FinCEN: FI Data Sharing Vital In Crime Prevention

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Financial Crimes Enforcement Network (FinCEN) Director Kenneth A. Blanco, speaking on Thursday (Dec. 10) about ways to stop financial crime, said one of the key elements is sharing information, according to a press release.

Blanco said sharing information could help with “identifying, reporting and preventing financial crime,” which has been rampant during the pandemic.

Speaking to the annual American Bankers Association/American Bar Association Financial Crimes Enforcement Conference, Blanco spoke of the information sharing program, including an important Patriot Act provision, Section 314(b), according to the release. That section gives financial institutions (FIs) the ability to share information with one another with a safe harbor provision giving protection from civil liability, which helps to better identify and report potential money laundering or terrorist financing activities.

FinCEN, according to the release, got feedback from the financial industry, and Blanco provided three clarifications.

The first is that any FI can share information it suspects could be related to money laundering, and while that may include circumstances where the FI has information that could specifically involve some crime, it doesn’t need to have specific information to share it, the release stated. In addition, FIs don’t have to have made a conclusive opinion that the activity is suspicious in order to get the safe harbor, and FIs can share information about activities that might not be “transactions,” including attempted transactions or attempts to get others to do a transaction.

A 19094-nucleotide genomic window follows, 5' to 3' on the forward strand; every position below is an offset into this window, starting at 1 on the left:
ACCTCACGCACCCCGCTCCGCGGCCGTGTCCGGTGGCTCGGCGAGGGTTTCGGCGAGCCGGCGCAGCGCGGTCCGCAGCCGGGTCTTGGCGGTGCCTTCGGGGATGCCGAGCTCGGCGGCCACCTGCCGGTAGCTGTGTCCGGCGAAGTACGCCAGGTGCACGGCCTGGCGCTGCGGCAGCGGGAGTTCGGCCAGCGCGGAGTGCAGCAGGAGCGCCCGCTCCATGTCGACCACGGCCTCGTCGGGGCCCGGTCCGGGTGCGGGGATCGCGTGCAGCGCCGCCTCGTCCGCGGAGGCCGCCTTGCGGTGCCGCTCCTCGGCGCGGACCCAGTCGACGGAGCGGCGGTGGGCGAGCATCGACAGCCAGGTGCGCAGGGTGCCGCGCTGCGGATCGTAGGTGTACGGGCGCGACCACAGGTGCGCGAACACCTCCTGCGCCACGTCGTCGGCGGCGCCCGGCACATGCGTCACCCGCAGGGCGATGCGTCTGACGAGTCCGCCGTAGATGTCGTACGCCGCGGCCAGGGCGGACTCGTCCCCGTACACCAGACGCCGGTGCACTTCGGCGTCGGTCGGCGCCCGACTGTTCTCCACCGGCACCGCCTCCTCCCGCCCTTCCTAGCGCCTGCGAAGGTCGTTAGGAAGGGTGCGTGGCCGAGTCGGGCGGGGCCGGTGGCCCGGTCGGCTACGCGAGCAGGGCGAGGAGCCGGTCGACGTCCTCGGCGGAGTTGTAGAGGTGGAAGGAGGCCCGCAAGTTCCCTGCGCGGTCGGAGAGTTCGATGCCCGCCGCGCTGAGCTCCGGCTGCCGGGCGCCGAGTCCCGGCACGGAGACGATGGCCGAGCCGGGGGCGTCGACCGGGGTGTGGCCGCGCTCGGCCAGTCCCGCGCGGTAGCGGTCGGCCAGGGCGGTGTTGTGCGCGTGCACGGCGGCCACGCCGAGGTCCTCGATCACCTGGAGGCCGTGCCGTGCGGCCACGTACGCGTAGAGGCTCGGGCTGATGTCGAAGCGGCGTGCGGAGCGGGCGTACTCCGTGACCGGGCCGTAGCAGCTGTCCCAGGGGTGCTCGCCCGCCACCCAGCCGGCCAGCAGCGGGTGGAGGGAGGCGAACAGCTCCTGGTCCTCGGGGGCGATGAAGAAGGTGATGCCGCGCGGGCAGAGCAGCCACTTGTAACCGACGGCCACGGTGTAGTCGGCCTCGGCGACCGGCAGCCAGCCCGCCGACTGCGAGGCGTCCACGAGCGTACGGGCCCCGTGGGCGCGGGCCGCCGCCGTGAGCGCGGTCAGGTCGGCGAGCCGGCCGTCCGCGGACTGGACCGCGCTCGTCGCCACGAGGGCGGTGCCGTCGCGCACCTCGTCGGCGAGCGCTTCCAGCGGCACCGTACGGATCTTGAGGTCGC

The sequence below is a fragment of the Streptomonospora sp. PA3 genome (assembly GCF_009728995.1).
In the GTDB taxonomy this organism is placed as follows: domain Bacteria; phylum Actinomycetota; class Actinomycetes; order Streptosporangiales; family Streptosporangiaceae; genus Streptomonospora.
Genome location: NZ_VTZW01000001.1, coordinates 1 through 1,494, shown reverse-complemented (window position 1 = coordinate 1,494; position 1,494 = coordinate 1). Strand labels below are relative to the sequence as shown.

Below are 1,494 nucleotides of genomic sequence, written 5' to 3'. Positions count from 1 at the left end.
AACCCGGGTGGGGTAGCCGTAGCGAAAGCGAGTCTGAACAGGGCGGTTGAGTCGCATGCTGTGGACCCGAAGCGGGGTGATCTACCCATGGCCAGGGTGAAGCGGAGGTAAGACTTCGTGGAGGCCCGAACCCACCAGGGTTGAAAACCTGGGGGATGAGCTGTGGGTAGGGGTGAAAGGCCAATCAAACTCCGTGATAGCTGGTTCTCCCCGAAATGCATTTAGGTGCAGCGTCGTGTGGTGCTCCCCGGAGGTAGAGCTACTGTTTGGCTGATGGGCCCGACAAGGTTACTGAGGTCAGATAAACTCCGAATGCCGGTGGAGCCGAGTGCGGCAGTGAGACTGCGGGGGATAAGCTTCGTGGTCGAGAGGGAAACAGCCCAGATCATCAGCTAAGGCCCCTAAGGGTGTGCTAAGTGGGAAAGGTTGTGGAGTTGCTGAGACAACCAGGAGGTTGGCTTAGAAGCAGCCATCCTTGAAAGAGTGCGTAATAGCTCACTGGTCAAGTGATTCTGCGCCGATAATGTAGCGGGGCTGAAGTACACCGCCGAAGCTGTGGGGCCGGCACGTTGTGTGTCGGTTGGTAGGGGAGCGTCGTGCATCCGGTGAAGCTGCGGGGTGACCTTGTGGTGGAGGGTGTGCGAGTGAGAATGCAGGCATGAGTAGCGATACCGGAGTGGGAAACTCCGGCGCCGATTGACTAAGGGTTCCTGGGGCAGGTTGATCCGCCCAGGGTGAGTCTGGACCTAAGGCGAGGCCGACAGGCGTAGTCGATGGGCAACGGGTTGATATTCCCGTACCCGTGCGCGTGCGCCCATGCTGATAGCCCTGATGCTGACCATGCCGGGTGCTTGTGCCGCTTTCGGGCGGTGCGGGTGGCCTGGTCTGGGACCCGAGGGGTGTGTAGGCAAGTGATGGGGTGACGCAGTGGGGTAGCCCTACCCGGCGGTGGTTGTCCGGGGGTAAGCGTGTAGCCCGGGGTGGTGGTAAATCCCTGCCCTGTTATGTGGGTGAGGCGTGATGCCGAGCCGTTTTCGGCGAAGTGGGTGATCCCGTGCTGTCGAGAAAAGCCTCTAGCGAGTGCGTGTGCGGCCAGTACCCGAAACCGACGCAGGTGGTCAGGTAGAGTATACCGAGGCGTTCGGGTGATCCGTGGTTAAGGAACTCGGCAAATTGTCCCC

The second is that an entity that isn’t an FI can form and operate an association of FIs whose members can share information, including compliance service providers, the release stated.

And the third is that an unincorporated association, governed by a contract among a group of FIs, can engage in information sharing under 314(b), the release stated.

That kind of collaboration is also key for open banking, PYMNTS reported, which is seeing an increase in demand in the U.S. as customers seek more control and visibility over what’s happening with their data.

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